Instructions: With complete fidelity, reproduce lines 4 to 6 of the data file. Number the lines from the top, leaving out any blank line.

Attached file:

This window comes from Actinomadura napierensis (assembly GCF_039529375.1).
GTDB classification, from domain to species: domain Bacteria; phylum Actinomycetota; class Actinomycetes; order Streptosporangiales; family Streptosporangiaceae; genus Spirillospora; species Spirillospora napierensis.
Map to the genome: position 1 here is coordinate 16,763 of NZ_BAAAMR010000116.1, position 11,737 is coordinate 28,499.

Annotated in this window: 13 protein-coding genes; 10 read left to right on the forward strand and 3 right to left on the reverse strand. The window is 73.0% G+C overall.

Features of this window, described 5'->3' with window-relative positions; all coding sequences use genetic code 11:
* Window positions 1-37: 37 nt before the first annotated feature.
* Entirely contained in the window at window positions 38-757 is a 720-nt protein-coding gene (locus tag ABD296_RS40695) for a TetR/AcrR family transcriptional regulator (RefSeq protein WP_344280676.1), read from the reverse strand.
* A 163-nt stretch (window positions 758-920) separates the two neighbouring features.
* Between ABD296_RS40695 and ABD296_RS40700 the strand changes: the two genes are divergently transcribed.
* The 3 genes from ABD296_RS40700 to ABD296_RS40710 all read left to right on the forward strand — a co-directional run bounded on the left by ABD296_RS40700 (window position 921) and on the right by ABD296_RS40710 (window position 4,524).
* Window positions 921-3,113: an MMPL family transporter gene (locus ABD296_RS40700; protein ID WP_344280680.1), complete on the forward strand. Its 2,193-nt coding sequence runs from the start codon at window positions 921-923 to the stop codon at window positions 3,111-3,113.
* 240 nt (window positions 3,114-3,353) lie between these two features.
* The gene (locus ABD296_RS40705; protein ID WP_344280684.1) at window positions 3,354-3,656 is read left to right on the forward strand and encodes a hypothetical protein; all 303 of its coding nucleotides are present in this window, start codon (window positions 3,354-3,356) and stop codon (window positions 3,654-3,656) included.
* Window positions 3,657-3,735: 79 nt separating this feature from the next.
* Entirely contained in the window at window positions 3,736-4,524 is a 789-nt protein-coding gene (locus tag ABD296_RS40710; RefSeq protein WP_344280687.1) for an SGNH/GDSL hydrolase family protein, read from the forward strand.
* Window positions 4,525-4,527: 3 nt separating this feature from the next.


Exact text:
Annotated in this window: 13 protein-coding genes; 10 read left to right on the forward strand and 3 right to left on the reverse strand. The window is 73.0% G+C overall.

Features of this window, described 5'->3' with window-relative positions; all coding sequences use genetic code 11:
* Window positions 1-37: 37 nt before the first annotated feature.